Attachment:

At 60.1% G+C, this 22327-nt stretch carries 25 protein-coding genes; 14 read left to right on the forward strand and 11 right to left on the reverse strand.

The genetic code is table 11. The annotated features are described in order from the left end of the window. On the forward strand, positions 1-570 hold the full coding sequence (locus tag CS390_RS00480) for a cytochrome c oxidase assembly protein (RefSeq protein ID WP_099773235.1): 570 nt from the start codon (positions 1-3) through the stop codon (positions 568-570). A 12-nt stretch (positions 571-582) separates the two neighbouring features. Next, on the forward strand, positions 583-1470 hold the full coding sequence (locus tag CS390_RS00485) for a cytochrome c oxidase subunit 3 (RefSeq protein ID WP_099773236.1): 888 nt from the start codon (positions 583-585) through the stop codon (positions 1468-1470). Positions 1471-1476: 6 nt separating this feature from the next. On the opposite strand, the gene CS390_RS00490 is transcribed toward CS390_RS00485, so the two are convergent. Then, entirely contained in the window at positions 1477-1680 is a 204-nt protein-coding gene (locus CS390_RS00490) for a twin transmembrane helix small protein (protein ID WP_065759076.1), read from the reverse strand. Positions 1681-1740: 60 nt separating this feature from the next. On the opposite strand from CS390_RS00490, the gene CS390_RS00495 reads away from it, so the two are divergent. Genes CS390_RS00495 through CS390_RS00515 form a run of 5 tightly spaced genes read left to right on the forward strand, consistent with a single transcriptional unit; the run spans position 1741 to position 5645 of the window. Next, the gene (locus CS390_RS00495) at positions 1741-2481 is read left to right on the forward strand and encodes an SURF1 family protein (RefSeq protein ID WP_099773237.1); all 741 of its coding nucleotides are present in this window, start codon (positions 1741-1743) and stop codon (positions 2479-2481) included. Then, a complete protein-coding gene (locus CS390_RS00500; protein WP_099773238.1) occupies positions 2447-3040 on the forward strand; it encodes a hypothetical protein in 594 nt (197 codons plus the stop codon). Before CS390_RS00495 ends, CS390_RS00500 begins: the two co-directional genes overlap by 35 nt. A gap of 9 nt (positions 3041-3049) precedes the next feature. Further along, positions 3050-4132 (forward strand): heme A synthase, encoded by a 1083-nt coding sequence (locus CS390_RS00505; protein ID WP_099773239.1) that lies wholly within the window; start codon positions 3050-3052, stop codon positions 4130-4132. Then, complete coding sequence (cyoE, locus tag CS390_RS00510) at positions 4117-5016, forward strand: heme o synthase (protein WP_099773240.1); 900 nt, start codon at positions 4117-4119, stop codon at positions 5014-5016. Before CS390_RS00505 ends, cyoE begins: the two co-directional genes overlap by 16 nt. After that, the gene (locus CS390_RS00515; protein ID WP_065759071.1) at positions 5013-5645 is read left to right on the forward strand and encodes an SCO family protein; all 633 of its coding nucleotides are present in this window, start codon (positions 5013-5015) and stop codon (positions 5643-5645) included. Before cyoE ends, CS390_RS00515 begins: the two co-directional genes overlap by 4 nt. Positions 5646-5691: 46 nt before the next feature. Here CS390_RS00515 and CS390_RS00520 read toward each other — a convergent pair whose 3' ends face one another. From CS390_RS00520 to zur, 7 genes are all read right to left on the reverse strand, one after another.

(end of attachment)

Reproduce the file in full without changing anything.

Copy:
At 60.1% G+C, this 22327-nt stretch carries 25 protein-coding genes; 14 read left to right on the forward strand and 11 right to left on the reverse strand.

The genetic code is table 11. The annotated features are described in order from the left end of the window. On the forward strand, positions 1-570 hold the full coding sequence (locus tag CS390_RS00480) for a cytochrome c oxidase assembly protein (RefSeq protein ID WP_099773235.1): 570 nt from the start codon (positions 1-3) through the stop codon (positions 568-570). A 12-nt stretch (positions 571-582) separates the two neighbouring features. Next, on the forward strand, positions 583-1470 hold the full coding sequence (locus tag CS390_RS00485) for a cytochrome c oxidase subunit 3 (RefSeq protein ID WP_099773236.1): 888 nt from the start codon (positions 583-585) through the stop codon (positions 1468-1470). Positions 1471-1476: 6 nt separating this feature from the next. On the opposite strand, the gene CS390_RS00490 is transcribed toward CS390_RS00485, so the two are convergent. Then, entirely contained in the window at positions 1477-1680 is a 204-nt protein-coding gene (locus CS390_RS00490) for a twin transmembrane helix small protein (protein ID WP_065759076.1), read from the reverse strand. Positions 1681-1740: 60 nt separating this feature from the next. On the opposite strand from CS390_RS00490, the gene CS390_RS00495 reads away from it, so the two are divergent. Genes CS390_RS00495 through CS390_RS00515 form a run of 5 tightly spaced genes read left to right on the forward strand, consistent with a single transcriptional unit; the run spans position 1741 to position 5645 of the window. Next, the gene (locus CS390_RS00495) at positions 1741-2481 is read left to right on the forward strand and encodes an SURF1 family protein (RefSeq protein ID WP_099773237.1); all 741 of its coding nucleotides are present in this window, start codon (positions 1741-1743) and stop codon (positions 2479-2481) included. Then, a complete protein-coding gene (locus CS390_RS00500; protein WP_099773238.1) occupies positions 2447-3040 on the forward strand; it encodes a hypothetical protein in 594 nt (197 codons plus the stop codon). Before CS390_RS00495 ends, CS390_RS00500 begins: the two co-directional genes overlap by 35 nt. A gap of 9 nt (positions 3041-3049) precedes the next feature. Further along, positions 3050-4132 (forward strand): heme A synthase, encoded by a 1083-nt coding sequence (locus CS390_RS00505; protein ID WP_099773239.1) that lies wholly within the window; start codon positions 3050-3052, stop codon positions 4130-4132. Then, complete coding sequence (cyoE, locus tag CS390_RS00510) at positions 4117-5016, forward strand: heme o synthase (protein WP_099773240.1); 900 nt, start codon at positions 4117-4119, stop codon at positions 5014-5016. Before CS390_RS00505 ends, cyoE begins: the two co-directional genes overlap by 16 nt. After that, the gene (locus CS390_RS00515; protein ID WP_065759071.1) at positions 5013-5645 is read left to right on the forward strand and encodes an SCO family protein; all 633 of its coding nucleotides are present in this window, start codon (positions 5013-5015) and stop codon (positions 5643-5645) included. Before cyoE ends, CS390_RS00515 begins: the two co-directional genes overlap by 4 nt. Positions 5646-5691: 46 nt before the next feature. Here CS390_RS00515 and CS390_RS00520 read toward each other — a convergent pair whose 3' ends face one another. From CS390_RS00520 to zur, 7 genes are all read right to left on the reverse strand, one after another.